Stan Lee was poised to start exploring the depths of what it meant to be a superhero and accompanied by the dynamic artistic styles of Jack Kirby and Steve Ditko they developed a creative mentality which treated the hero as a human, a story telling style which would become known as ‘the Marvel Method’ and which would produce some of the best known superheroes who are still in action today.
The Fantastic Four in their unembellished blue uniforms were plagued with realtable problems from Reed Richards having to deal with his hothead and eventual brother in-law Johnny Storm, to Ben Grimm coming to terms with his monstrous orange appearance. The publication of The X-Men #1 in September continued this as the (now famous) team of mutant heroes faced racial prejudice and discrimination as an unaccepted social group, much like the plight of those fighting for civil rights throughout the 1960s. Perhaps the best encapsulation of this process was one Peter Parker. Bitten by a radioactive spider (wait for it…) Peter gained superhuman agility and a spider-sense which allowed him to react quickly to danger but unlike any other hero at the time (wait for it…) Peter was a teenager and unlike Robin the Boy Wonder or Bucky Barnes (wait for it…) he didn’t have a mentor to show him the ropes of superherohood and so (wait for it…) had to discover on his own (wait for it…), as the costumed hero Spider-Man, that…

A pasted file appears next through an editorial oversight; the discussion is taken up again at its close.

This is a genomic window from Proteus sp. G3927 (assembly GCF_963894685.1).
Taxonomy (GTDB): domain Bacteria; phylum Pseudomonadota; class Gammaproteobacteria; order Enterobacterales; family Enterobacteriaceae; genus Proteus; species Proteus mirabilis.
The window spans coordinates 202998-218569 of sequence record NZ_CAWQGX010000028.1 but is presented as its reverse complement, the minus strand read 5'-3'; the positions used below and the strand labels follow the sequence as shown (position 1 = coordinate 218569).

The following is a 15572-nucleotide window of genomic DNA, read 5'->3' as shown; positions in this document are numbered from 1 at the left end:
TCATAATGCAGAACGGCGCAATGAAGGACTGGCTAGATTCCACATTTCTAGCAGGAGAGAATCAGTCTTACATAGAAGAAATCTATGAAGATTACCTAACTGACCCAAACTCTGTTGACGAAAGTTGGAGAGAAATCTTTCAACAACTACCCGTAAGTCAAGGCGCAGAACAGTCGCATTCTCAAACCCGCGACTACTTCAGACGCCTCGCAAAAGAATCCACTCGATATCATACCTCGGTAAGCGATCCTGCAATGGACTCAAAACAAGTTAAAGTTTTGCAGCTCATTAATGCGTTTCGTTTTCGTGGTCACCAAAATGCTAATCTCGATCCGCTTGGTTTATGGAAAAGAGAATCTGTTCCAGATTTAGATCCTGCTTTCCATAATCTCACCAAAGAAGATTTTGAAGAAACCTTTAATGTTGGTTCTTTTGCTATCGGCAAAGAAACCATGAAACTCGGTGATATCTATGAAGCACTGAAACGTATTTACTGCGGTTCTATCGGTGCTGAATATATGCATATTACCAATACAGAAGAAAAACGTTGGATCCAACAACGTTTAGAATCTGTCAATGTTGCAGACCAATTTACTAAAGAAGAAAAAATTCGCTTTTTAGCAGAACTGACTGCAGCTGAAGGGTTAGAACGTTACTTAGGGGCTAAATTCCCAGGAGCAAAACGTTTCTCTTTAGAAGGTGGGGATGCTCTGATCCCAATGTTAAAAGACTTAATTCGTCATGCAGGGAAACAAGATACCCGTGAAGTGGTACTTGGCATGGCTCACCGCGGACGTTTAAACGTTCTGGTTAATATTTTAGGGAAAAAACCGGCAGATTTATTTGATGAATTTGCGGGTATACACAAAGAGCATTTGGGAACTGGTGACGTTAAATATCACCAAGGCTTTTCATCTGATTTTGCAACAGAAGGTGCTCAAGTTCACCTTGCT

…with great power comes great responsibility.
Such heroes; Spider-Man, the Hulk, the Fantastic Four, Iron Man, the X-Men, are still hugely popular today and the conditions for their inception were established, for better or worse, under the restrictions of the Comics Code.